The EEOC, on behalf of two Muslim truckers, sued a Morton, IL based trucking company for failure to accommodate the trucker's religious rights when they demanded that their employees convey alcohol. This simple, straight-forward religious accommodation lawsuit belies the often confused regulatory approach to employment discrimination when it comes to religious accommodation and the magic term "reasonable" in terms of the accommodations that employers and employees can expect for their personal religious beliefs.
Donald Trump, not one to shy away from the headlines, reportedly has dismissed his defamation lawsuit against comedian Bill Mahr. Trump sued Mahr over his offer to donate $5 million to charity if Trump could prove that he was not the progeny of an orangutan. Trump, clearly irate, sued Mahr for defamation, however, the lawsuit, if only based on those comments, would be frivolous and without legal foundation because that kind of comment is not defamatory for a number of reasons.
Eminent domain is one of the harshest tools government can assert to curtail property rights. Zoning regulates how a property owner may use their property, but eminent domain goes to their right to own the property itself. Traditionally victorious, the government occasionally is overzealous in its application of the doctrine against property owners. Recently, the Chicago Tribune wrote about a victory for property owners against a forfeiture action brought by the US government. The case involves a family owned motel in Tewksbury, Massachusetts.
The ABA Journal is reporting about Virginia's discriminatory application of its FOIA laws where out of state residents are unable to use the law to obtain public records. Apparently 2 separate cases have been brought, one in which a father lived in Virginia but subsequently moved and wanted paperwork related to this divorce, child custody, and child support payments. The other is a real estate data aggregator that requested public real estate data and was denied because he was an out of state petitioner.
As the calendar year turned, many new local, state, and federal laws came into effect. One of the provisions of the Patient Protection and Affordable Care Act (PPACA), which is also called "Obamacare", has raised the hackles of a pair of privately held corporations. These corporations are religiously objecting to complying with PPACA's birth control access requirements, because as we know, corporations are people except for the purposes of carpooling, but they must have religious beliefs, right? As it turns out, (surprise!) not many courts are buying the argument that closely held private corporations have religious beliefs. Clearly these Court have not run into the cultish Apple devotees.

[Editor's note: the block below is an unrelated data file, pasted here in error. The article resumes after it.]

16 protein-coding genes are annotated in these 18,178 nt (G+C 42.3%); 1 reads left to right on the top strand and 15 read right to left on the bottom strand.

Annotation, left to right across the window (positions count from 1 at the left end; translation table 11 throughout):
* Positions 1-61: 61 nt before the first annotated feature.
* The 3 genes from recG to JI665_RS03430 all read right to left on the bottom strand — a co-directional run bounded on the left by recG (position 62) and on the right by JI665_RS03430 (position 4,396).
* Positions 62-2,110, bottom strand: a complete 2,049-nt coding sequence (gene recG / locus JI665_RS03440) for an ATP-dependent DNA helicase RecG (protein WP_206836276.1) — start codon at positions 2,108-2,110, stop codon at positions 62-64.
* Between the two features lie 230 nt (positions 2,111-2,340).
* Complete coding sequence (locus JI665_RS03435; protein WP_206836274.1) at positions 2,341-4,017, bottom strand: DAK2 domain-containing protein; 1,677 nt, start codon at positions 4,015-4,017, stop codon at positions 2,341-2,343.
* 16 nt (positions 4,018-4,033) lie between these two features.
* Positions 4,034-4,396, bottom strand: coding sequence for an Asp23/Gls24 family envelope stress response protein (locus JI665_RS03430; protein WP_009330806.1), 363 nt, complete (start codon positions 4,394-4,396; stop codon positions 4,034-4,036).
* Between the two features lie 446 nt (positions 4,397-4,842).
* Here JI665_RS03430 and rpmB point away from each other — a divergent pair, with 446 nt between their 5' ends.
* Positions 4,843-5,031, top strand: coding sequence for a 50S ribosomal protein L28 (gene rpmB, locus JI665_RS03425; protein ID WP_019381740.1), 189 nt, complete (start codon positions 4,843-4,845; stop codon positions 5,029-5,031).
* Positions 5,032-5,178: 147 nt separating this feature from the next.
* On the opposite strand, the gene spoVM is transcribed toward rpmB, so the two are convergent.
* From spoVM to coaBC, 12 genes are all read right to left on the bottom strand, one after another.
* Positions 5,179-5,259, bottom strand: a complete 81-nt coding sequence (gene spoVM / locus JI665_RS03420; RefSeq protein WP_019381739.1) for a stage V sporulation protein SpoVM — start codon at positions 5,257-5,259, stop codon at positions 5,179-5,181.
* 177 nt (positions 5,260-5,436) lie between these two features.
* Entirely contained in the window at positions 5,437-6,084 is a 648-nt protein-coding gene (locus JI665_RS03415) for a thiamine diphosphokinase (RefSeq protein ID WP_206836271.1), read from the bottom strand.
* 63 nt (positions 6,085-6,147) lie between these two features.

Weak jokes aside, Hobby Lobby's attempt to escape the regulatory clutches of PPACA is a novel attempt at imputing further First Amendment rights on corporations. It is a bold strike at enlarging recent caselaw and enhancing their position as a corporation.
The EEOC, despite major budget cuts and a stated goal of suing on behalf of classes or employers engaged in a pattern or practice of discrimination, decided to sue on behalf of a woman fired after only 2 days on the job allegedly because she had a prosthetic leg.
The EEOC is the federal administrative agency that authorizes individuals to sue for employment discrimination matters including Title VII of the Civil Rights Act of 1964 (42 U.S.C. § 2000e et seq.), the Age Discrimination in Employment Act of 1967 (29 U.S.C. § 621-629), and the Americans With Disabilities Act of 1990 (42 U.S.C. § 12101 et seq.).
After refusing to consider settlement in the case against an off-duty Chicago Police Officer who loudly used his office when threatening and eventually savagely beating Karolina Obrycka, a female bartender, the City is now willing to pay damages in exchange for limiting some very damaging precedent against the City, especially regarding tortious acts committed by its police officers.
Two Chicago police officers who arrested a man filling up his tires at a gas station air pump were found liable for violating that man's civil rights by wrongfully arresting him. The facts speak for themselves, but it must be noted that the Chicago Tribune observes that the City's Corporate Counsel failed to settle this case despite some very unsettling facts, including the fact the Chicago police officers changed their story regarding the Plaintiff and they both failed to appear at the aggravated battery hearing for the Plaintiff.
The US Supreme Court has declined to hear an appeal of a 7th Circuit Appellate ruling that the Illinois Eavesdropping Statute violates the First Amendment where it prevents citizens from audio recording police officers when they make otherwise non-confidential or priviledged statements. As the Chicago Tribune reports, The Seventh Circuit reversed the trial court's holding that prevents the ACLU from amending its complaint as well as directing the trial court to enter a preliminary injunction against the enforcement of the Eavesdropping Statute.
Blessed with qualified immunity and tort immunity generally, the City and its employees often hide behind either a blue wall of silence, like the Chicago Police has thrown up regarding the off-duty cop body slamming a female bartender, but also the City's Corporation counsel as is the case where the Chicago Police arrested a mentally ill California woman in Midway Airport and detained and released her into a south side neighborhood where she was eventually raped and fell off a building, ending up horribly injured. The CPD failed to adhere to department protocol related to the treatment of mentally suspect offenders and ignored clear evidence and fellow colleague appraisals regarding the mental health of the plaintiff.
Rishi Nair owns Nair Law LLC and practices as Of Counsel at Keener and Associates, P.C.